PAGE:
It is important to note the universal authority in which Pope St. Clement I is writing. One cannot miss how early in the life of the Church this writing is and how the Church is already a hierarchal body that respects the teachings of the Bishop of Rome. Pope St. Clement I even commands the Corinthians at one point – this note and other are commented on in The Apostles Appointed Bishops: 9 Teachings from St. Clement AD 97.

 

The Schismatics of Dante’s Inferno by Gustave

7. Those Who Start Their Own Church Follow the Voice of Satan

The Pope as the Vicar of Christ and as the Advocate of Christian Memory stands as tent peg holding down the Universal Church of Christ, and no list on Church unity would be complete without the (in)famous epistle of St. Cyprian, AD 250.

Our Lord Jesus Christ is not returning to our world for a harem of “churches.” There is One, Holy, Catholic and Apostolic Church and it was founded by Christ and charged by him to St. Peter and the Apostles. However, there are now and always have been those groups that attempt to rend Christ from his Church – to recreate that which God gave us, the Church. In AD 250, St. Cyprian wrote an outstanding work entitled On the Unity of the Church. The epistle focuses especially on the topic of schism and those who would set themselves up as Church leaders and/or start their own “churches.” Without question, these groups are proto-protestant groups and the saint’s arguments apply just as much to our modern schismatic and heretical groups as they did to his ancient schismatic groups.18

 

The New Way of Satan

“He [Satan] has invented heresies and schisms, whereby he might subvert the faith, might corrupt the truth, might divide the unity. Those whom he cannot keep in the darkness of the old way [paganism], he circumvents and deceives by the error of a new way [schism/heresy]. He snatches men from the Church itself; and while they seem to themselves to have already approached to the light, and to have escaped the night of the world, he pours over them again, in their unconsciousness, new darkness.”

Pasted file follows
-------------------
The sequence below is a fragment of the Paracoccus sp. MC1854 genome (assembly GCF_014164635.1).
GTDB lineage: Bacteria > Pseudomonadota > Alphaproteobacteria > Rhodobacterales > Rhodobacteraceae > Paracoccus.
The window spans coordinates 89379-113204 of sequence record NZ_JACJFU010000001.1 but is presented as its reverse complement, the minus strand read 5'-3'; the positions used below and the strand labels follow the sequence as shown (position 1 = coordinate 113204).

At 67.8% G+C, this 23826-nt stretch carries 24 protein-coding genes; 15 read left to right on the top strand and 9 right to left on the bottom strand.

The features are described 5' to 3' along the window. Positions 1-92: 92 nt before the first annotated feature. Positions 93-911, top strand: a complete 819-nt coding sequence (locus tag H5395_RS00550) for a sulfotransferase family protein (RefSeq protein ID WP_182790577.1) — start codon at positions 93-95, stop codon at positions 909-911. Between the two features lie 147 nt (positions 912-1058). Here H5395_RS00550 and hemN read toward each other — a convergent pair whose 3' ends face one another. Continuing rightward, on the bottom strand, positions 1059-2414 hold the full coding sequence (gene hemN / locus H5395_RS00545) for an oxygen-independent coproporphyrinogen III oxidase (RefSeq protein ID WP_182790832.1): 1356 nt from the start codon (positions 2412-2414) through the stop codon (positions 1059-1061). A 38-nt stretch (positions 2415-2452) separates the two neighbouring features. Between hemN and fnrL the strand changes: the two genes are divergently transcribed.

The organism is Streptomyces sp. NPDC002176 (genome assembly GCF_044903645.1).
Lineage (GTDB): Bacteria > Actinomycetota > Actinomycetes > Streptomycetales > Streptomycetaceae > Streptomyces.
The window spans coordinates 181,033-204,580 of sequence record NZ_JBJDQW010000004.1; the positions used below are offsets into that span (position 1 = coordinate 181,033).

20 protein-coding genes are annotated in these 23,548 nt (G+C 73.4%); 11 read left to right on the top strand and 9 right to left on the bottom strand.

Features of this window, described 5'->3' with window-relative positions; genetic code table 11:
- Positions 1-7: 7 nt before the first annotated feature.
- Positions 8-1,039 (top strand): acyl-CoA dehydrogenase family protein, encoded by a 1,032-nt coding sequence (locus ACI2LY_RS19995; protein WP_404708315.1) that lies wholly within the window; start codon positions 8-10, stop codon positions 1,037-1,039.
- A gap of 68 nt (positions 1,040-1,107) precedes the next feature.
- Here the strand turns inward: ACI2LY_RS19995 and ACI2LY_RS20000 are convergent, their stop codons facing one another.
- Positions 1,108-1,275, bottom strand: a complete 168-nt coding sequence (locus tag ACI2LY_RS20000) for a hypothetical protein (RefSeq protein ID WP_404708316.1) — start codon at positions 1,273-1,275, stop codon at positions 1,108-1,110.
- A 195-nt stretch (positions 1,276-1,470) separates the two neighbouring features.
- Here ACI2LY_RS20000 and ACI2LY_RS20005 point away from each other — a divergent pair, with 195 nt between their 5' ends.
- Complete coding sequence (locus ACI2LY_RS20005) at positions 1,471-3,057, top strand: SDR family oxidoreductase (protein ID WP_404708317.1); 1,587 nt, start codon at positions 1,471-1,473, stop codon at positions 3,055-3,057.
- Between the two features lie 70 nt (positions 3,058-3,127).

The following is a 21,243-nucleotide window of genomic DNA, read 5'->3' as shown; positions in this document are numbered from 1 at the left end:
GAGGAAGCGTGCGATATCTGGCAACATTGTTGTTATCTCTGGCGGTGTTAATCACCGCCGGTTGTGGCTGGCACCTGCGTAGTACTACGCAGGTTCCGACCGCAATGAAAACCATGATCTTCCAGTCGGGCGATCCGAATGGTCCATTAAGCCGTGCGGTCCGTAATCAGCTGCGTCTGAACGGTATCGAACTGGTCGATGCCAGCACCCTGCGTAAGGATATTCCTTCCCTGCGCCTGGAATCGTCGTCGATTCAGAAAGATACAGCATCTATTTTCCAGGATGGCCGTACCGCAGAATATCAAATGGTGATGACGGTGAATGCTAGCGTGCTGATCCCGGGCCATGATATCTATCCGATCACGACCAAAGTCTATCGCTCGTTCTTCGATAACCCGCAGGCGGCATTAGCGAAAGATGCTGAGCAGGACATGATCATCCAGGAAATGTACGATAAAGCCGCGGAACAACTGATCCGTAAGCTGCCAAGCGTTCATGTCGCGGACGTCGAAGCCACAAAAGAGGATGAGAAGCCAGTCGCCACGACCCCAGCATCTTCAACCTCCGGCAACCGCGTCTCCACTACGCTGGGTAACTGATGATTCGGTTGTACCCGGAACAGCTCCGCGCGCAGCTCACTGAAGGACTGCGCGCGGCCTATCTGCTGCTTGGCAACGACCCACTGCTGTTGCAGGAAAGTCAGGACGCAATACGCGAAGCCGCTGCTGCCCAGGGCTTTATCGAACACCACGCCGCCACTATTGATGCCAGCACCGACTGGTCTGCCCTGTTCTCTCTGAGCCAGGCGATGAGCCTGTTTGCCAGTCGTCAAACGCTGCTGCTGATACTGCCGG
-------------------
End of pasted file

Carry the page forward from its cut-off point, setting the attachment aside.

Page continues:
Upon This Rock

“There is easy proof for faith in a short summary of the truth. The Lord speaks to Peter, saying, “I say unto thee, that thou art Peter; and upon this rock I will build my Church, and the gates of hell shall not prevail against it. And I will give unto thee the keys of the kingdom of heaven; and whatsoever thou shalt bind on earth shall be bound also in heaven, and whatsoever thou shalt loose on earth shall be loosed in heaven.” And again to the same He says, after His resurrection, “Feed my sheep.”

 

Can the Spouse of Christ Be Adulterous?

“The spouse of Christ cannot be adulterous; she is uncorrupted and pure. She knows one home; she guards with chaste modesty the sanctity of one couch. She keeps us for God. She appoints the sons whom she has born for the kingdom. Whoever is separated from the Church and is joined to an adulteress, is separated from the promises of the Church; nor can he who forsakes the Church of Christ attain to the rewards of Christ. He is a stranger; he is profane; he is an enemy. He can no longer have God for his Father, who has not the Church for his mother.”

 

Those Who Start Their Own Church Vomit Poison

“These are they who of their own accord, without any divine arrangement, set themselves to preside among the daring strangers assembled, who appoint themselves prelates without any law of ordination, who assume to themselves the name of bishop, although no one gives them the episcopate; whom the Holy Spirit points out in the Psalms as sitting in the seat of pestilence, plagues, and spots of the faith, deceiving with serpent’s tongue, and artful in corrupting the truth, vomiting forth deadly poisons from pestilential tongues; whose speech doth creep like a cancer, whose discourse forms a deadly poison in the heart and breast of every one.”

 

Priests and Sacrifice

“What sacrifices do those who are rivals of the priests think that they celebrate? Do they deem that they have Christ with them when they are collected together, who are gathered together outside the Church of Christ?”

Without a doubt this epistle of St. Cyprian is one of the most quotable letters of the Early Church Fathers. For more commentary and more unabashed Catholic quotes visit Those Who Start Their Own Church Follow the Voice of Satan: 11 Teachings from St. Cyprian AD 250.